Correlation of prosthesis position on mid-term pacing burden in patients with new permanent pacemaker after TAVI

Ramona Schmitt (Bad Krozingen)1, Y. Salz-Sculean (Bad Krozingen)1, J. Hein (Bad Krozingen)1, J. Brado (Bad Krozingen)1, M. Apweiler (Bad Krozingen)1, S. Schöchlin (Bad Krozingen)1, M. Hein (Bad Krozingen)1, D. Westermann (Bad Krozingen)1, P. Ruile (Bad Krozingen)1, P. Breitbart (Bad Krozingen)1

1Universitäts-Herzzentrum Freiburg / Bad Krozingen Klinik für Kardiologie und Angiologie Bad Krozingen, Deutschland


Background: Prior studies suggest a strong correlation of the final prosthesis position on the occurrence of new conduction disturbances resulting in permanent pacemaker (PPM) implantation after transcatheter aortic valve implantation (TAVI). A high burden right ventricular pacing (PPM stimulation rate of > 20 %) is associated with poor long-term outcomes. So far, data about predictors influencing the PPM stimulation rate after TAVI are scarce. Thus, the purpose of this study was to evaluate the influence of the three-dimensional transcatheter heart valve (THV) position, as well as device landing zone characteristics or peri-/post-procedural factors on the stimulation rate in patients with new implanted PPM as TAVI complication.

Materials and Results: We evaluated the final THV position of 387 patients (106 with self-expanding Evolut R THV, 281 with balloon-expandable Sapien 3 THV) using fusion imaging of pre- and post-TAVI computed tomography angiography (CTA) to obtain a three-dimensional reconstruction of the THV within the native annulus region. The length of the THV above and below the native annulus was measured within the fused images to assess the implantation depth. PPM stimulation rates were examined pre-discharge and after 3 months. Patient’s clinical long-term outcome was evaluated over 5 years via standardized questionnaire as well as contacting general practitioners.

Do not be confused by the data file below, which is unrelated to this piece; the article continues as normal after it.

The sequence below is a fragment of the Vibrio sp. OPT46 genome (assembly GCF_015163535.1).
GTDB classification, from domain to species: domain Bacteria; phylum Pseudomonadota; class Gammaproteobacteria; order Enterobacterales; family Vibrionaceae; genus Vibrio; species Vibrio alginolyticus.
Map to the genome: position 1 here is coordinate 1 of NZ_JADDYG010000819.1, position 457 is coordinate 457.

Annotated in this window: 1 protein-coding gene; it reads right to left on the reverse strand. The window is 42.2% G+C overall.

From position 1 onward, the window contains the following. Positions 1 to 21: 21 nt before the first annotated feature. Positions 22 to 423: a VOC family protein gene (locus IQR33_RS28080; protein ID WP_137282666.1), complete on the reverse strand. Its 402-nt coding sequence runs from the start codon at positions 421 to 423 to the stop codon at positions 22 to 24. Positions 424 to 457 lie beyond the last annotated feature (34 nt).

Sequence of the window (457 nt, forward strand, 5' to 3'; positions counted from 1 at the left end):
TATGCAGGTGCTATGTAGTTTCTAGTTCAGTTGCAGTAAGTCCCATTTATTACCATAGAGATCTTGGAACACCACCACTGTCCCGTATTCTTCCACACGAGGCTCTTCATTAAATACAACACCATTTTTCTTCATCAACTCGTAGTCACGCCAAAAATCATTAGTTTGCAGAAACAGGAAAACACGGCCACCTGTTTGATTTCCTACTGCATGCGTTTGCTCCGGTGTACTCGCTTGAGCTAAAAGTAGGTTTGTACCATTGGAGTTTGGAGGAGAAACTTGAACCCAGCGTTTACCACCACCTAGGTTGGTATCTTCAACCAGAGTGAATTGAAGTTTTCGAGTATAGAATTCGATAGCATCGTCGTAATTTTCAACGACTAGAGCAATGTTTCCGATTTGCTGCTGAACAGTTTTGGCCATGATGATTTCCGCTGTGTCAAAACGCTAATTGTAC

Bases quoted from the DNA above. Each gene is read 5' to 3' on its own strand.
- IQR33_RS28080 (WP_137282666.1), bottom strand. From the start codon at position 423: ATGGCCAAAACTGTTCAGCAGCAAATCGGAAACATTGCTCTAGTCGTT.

Out of the 387 patients 112 (29%) received a new PPM pre-discharge after TAVI between 2014 and 2022. They were grouped into patients with stimulations rate below and above 20%. A stimulation rate > 20% in the PPM control before discharge and after three months was detected in 69 % and 67 % of them, respectively.
Using uni- and multivariate logistic regression analysis, only new occurred third degree atrioventricular blocks (p=0.007) was identified as predictor for high burden right ventricular pacing after PPM-implantation as well as after 3 months. The implantation depth of the THV showed no influence on the PPM stimulation rate – neither the mean value nor the exact implantation depth adjacent the left, right and non-coronary cusp (P=0.455, P=0.108 and P=0.932, respectively).
There were no significant differences regarding MACE between both groups during long-term follow-up; only the degree of dyspnea 5 years after TAVI was significantly higher in patients with a stimulation rate > 20% (p=0.01).

Conclusion:  We detected no correlation of the exact three-dimensional THV position on mid-term pacing burden in 112 patients implanted with a new PPM after TAVI using CTA fusion imaging. Only a new occurred third degree atrioventricular block was a predictor for a high burden right ventricular pacing (stimulation rate >20%). These results provide important insights into which patients actually require PPM implantation after TAVI.
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